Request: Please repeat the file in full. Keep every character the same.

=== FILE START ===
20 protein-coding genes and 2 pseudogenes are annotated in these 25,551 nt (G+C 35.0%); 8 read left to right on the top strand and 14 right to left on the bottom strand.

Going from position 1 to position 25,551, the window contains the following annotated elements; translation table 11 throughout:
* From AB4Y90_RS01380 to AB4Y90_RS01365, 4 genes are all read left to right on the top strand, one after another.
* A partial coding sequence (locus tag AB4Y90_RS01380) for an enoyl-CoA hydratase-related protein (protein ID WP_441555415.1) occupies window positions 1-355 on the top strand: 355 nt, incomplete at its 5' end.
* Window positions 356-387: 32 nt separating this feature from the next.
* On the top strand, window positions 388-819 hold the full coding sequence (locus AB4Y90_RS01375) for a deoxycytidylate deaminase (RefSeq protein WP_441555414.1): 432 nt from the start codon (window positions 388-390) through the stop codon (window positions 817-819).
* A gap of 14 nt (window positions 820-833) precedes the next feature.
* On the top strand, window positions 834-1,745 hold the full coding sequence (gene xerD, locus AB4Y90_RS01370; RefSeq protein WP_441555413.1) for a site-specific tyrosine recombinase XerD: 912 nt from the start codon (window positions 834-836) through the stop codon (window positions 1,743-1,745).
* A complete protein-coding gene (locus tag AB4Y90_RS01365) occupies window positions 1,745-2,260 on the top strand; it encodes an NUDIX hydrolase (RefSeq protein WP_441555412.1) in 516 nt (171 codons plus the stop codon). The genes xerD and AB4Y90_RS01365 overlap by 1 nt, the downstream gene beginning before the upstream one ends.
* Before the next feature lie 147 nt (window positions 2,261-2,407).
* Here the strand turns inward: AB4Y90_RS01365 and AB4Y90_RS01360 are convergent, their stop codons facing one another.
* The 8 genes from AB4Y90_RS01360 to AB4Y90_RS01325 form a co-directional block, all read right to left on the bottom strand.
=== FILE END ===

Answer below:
20 protein-coding genes and 2 pseudogenes are annotated in these 25,551 nt (G+C 35.0%); 8 read left to right on the top strand and 14 right to left on the bottom strand.

Going from position 1 to position 25,551, the window contains the following annotated elements; translation table 11 throughout:
* From AB4Y90_RS01380 to AB4Y90_RS01365, 4 genes are all read left to right on the top strand, one after another.
* A partial coding sequence (locus tag AB4Y90_RS01380) for an enoyl-CoA hydratase-related protein (protein ID WP_441555415.1) occupies window positions 1-355 on the top strand: 355 nt, incomplete at its 5' end.
* Window positions 356-387: 32 nt separating this feature from the next.
* On the top strand, window positions 388-819 hold the full coding sequence (locus AB4Y90_RS01375) for a deoxycytidylate deaminase (RefSeq protein WP_441555414.1): 432 nt from the start codon (window positions 388-390) through the stop codon (window positions 817-819).
* A gap of 14 nt (window positions 820-833) precedes the next feature.
* On the top strand, window positions 834-1,745 hold the full coding sequence (gene xerD, locus AB4Y90_RS01370; RefSeq protein WP_441555413.1) for a site-specific tyrosine recombinase XerD: 912 nt from the start codon (window positions 834-836) through the stop codon (window positions 1,743-1,745).
* A complete protein-coding gene (locus tag AB4Y90_RS01365) occupies window positions 1,745-2,260 on the top strand; it encodes an NUDIX hydrolase (RefSeq protein WP_441555412.1) in 516 nt (171 codons plus the stop codon). The genes xerD and AB4Y90_RS01365 overlap by 1 nt, the downstream gene beginning before the upstream one ends.
* Before the next feature lie 147 nt (window positions 2,261-2,407).
* Here the strand turns inward: AB4Y90_RS01365 and AB4Y90_RS01360 are convergent, their stop codons facing one another.
* The 8 genes from AB4Y90_RS01360 to AB4Y90_RS01325 form a co-directional block, all read right to left on the bottom strand.